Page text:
1) With a normal html site all you do is edit html pages. With a zencart site your page output is actually built up of different bits depending on where the user is and what request they have made of the zen engine. So, there are lots of files you would have to edit in order to get the desired look. Zencart overcomes this problem by allowing you to over-ride any given file and changing its look.

    2) Template Classic and Template default are the two templates installed when you install zencart for the first time. Classic is tables based and Default uses CSS ID tags. You can mix and match the CSS and tables to achieve a desired look.

    3) You can create your own custom template by naming it in your own templates/mytemplatename folder. Then any modifications you do should be uploaded to this folder.

    4) Templates is how your store looks. It is related to the design. Languages takes care of the content output for title tags, item headers etc.

    5) An over-ride file can be created both for languages and also for templates.

    6) The database holds your product information and store settings.

    7) The stylesheet holds the ID tags and styles for any table, font and TD output

    8) Kuroi's future template uses only CSS (symantec) and no tables. Worth installing that and looking at how it works. Everything in this is stylesheet based.

    9) Purpleshades Template uses a mixture of tables and css styles. Again it is worth looking at this one too.

    10) Zencart is a very powerful engine and once you get to grips with how it carves things up, how the file structure needs to work, and how the CSS stylesheet works you will pretty much be able to coax any design into your store.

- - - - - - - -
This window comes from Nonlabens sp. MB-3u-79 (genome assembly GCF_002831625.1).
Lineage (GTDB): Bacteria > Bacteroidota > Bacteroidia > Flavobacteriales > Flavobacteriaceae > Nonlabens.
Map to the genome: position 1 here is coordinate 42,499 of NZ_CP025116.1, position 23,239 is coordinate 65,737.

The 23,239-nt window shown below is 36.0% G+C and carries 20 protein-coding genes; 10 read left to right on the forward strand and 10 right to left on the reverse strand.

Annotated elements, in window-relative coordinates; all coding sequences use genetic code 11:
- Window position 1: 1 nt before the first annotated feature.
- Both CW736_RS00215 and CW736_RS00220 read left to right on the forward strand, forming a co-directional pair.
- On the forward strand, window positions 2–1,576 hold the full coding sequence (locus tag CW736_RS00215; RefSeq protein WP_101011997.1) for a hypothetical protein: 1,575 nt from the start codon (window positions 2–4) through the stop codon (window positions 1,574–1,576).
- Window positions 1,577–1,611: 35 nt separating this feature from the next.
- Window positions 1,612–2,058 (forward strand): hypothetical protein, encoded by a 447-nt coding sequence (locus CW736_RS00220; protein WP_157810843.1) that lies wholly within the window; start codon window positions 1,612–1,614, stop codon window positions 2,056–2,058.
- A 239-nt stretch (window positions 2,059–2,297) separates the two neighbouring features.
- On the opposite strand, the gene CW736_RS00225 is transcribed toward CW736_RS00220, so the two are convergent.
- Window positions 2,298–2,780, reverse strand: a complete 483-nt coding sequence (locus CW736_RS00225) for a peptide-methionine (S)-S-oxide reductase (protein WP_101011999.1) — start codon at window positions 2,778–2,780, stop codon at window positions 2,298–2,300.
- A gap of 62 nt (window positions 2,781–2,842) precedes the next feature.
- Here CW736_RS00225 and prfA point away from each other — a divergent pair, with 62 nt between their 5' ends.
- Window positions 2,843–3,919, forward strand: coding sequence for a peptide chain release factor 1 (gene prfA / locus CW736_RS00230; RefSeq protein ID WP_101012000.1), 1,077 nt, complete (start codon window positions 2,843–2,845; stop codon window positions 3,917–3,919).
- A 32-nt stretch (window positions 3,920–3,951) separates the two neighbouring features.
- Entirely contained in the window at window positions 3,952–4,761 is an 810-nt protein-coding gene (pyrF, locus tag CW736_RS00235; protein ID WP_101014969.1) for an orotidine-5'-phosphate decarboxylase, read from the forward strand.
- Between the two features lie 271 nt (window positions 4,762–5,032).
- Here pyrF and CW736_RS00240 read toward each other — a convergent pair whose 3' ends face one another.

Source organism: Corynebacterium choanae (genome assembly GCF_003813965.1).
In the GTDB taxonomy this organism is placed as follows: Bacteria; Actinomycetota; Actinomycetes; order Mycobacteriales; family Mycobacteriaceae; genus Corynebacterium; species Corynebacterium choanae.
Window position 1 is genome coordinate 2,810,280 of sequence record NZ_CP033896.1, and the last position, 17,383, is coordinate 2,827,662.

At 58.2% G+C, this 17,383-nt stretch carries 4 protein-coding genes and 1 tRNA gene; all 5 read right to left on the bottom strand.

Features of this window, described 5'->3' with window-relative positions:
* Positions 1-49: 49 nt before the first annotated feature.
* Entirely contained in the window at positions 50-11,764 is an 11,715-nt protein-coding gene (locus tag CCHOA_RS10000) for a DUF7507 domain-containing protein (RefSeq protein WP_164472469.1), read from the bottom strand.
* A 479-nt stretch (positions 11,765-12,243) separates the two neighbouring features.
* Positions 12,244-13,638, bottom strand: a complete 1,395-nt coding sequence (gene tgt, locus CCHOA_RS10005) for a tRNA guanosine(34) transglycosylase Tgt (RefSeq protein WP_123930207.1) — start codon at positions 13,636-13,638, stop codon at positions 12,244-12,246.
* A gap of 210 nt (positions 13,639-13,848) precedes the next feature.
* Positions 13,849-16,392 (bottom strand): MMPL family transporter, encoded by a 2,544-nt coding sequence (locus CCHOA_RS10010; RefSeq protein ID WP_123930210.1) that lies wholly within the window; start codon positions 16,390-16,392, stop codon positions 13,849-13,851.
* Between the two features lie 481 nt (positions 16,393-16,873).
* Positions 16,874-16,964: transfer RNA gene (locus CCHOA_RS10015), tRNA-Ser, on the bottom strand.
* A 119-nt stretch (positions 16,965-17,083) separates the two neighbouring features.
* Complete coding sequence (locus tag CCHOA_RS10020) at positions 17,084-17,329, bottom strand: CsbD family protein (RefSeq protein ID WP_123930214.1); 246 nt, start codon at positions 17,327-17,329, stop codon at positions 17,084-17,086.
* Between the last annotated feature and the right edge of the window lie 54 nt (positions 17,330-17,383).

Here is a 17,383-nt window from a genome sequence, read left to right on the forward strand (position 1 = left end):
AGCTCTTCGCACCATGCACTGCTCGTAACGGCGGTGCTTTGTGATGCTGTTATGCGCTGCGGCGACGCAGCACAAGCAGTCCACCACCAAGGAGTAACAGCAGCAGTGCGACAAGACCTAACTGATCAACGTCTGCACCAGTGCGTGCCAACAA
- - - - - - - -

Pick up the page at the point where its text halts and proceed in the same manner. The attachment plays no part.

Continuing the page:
Hope this helps

    JJ

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    Default Re: Simple template guide?

    Quote Originally Posted by Sermonzone
    Pick a name for your new template - \custom for example. When you find a file to edit, like \includes\languages\english\header.php, create a \custom folder, copy the file in to the new folder (the override) and edit that file. So, to edit the title and tagline for the site you will have \includes\languages\english\custom\header.php. This is the pattern for every file that you edit.

    Only copy files into the override that you actually edit. You can look for the \classic folders as a guide. If there is a \classic folder then you will likely create a \custom folder for your own files.
    Holy smokes! This thread -- and particulary the quote above -- has finally made it all click for me!! It's like the whole structure of how the templates work just sunk in!!

    Now, I get it! So that being said, when I make a new file, like say header.php and put the new copy into my brand new \includes\languages\english\custom\ folder, do I do anything with the original header.php or just leave it where it always was and just ignore it from that point on?

    You have no idea how happy this thread has just made me! Thanks!!

    Maureen

  10. #10
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    Default Re: Simple template guide?

    Just leave it alone.

    Remember to only put files in the override folder that have actually been edited.

    Very glad to hear a good report.

    Best wishes